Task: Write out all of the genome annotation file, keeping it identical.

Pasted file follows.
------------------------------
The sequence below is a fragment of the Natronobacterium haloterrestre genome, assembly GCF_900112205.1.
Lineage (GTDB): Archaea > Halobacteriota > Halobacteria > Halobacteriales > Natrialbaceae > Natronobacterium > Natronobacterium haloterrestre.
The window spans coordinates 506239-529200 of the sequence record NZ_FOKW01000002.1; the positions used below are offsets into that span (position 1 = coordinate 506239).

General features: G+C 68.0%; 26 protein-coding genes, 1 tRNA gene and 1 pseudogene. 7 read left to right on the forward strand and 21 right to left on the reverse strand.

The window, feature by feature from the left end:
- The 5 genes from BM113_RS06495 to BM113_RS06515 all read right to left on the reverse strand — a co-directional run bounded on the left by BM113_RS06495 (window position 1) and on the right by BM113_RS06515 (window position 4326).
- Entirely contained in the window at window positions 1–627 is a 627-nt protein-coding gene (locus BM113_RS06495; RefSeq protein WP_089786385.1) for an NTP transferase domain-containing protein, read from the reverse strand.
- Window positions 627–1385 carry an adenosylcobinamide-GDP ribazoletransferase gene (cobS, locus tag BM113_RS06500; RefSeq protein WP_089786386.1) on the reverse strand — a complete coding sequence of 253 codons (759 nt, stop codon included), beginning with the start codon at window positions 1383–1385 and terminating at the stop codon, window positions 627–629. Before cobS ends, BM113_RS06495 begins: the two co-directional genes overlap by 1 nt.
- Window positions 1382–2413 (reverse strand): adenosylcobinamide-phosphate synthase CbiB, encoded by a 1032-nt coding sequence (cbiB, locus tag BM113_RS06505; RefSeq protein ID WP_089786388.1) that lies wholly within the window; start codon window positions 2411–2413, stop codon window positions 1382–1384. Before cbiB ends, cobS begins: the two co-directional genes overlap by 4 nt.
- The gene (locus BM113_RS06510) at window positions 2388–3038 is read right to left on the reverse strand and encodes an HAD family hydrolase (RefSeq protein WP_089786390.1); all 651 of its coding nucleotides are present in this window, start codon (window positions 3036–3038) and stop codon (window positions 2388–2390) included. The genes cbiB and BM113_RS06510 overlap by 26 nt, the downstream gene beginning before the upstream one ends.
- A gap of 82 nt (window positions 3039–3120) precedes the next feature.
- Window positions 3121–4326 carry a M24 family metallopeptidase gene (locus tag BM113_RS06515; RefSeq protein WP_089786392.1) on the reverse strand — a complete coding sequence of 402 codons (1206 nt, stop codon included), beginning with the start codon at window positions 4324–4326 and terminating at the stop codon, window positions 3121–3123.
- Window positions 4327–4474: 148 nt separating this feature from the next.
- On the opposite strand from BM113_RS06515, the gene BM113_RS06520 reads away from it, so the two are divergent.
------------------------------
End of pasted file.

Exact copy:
The sequence below is a fragment of the Natronobacterium haloterrestre genome, assembly GCF_900112205.1.
Lineage (GTDB): Archaea > Halobacteriota > Halobacteria > Halobacteriales > Natrialbaceae > Natronobacterium > Natronobacterium haloterrestre.
The window spans coordinates 506239-529200 of the sequence record NZ_FOKW01000002.1; the positions used below are offsets into that span (position 1 = coordinate 506239).

General features: G+C 68.0%; 26 protein-coding genes, 1 tRNA gene and 1 pseudogene. 7 read left to right on the forward strand and 21 right to left on the reverse strand.

The window, feature by feature from the left end:
- The 5 genes from BM113_RS06495 to BM113_RS06515 all read right to left on the reverse strand — a co-directional run bounded on the left by BM113_RS06495 (window position 1) and on the right by BM113_RS06515 (window position 4326).
- Entirely contained in the window at window positions 1–627 is a 627-nt protein-coding gene (locus BM113_RS06495; RefSeq protein WP_089786385.1) for an NTP transferase domain-containing protein, read from the reverse strand.
- Window positions 627–1385 carry an adenosylcobinamide-GDP ribazoletransferase gene (cobS, locus tag BM113_RS06500; RefSeq protein WP_089786386.1) on the reverse strand — a complete coding sequence of 253 codons (759 nt, stop codon included), beginning with the start codon at window positions 1383–1385 and terminating at the stop codon, window positions 627–629. Before cobS ends, BM113_RS06495 begins: the two co-directional genes overlap by 1 nt.
- Window positions 1382–2413 (reverse strand): adenosylcobinamide-phosphate synthase CbiB, encoded by a 1032-nt coding sequence (cbiB, locus tag BM113_RS06505; RefSeq protein ID WP_089786388.1) that lies wholly within the window; start codon window positions 2411–2413, stop codon window positions 1382–1384. Before cbiB ends, cobS begins: the two co-directional genes overlap by 4 nt.
- The gene (locus BM113_RS06510) at window positions 2388–3038 is read right to left on the reverse strand and encodes an HAD family hydrolase (RefSeq protein WP_089786390.1); all 651 of its coding nucleotides are present in this window, start codon (window positions 3036–3038) and stop codon (window positions 2388–2390) included. The genes cbiB and BM113_RS06510 overlap by 26 nt, the downstream gene beginning before the upstream one ends.
- A gap of 82 nt (window positions 3039–3120) precedes the next feature.
- Window positions 3121–4326 carry a M24 family metallopeptidase gene (locus tag BM113_RS06515; RefSeq protein WP_089786392.1) on the reverse strand — a complete coding sequence of 402 codons (1206 nt, stop codon included), beginning with the start codon at window positions 4324–4326 and terminating at the stop codon, window positions 3121–3123.
- Window positions 4327–4474: 148 nt separating this feature from the next.
- On the opposite strand from BM113_RS06515, the gene BM113_RS06520 reads away from it, so the two are divergent.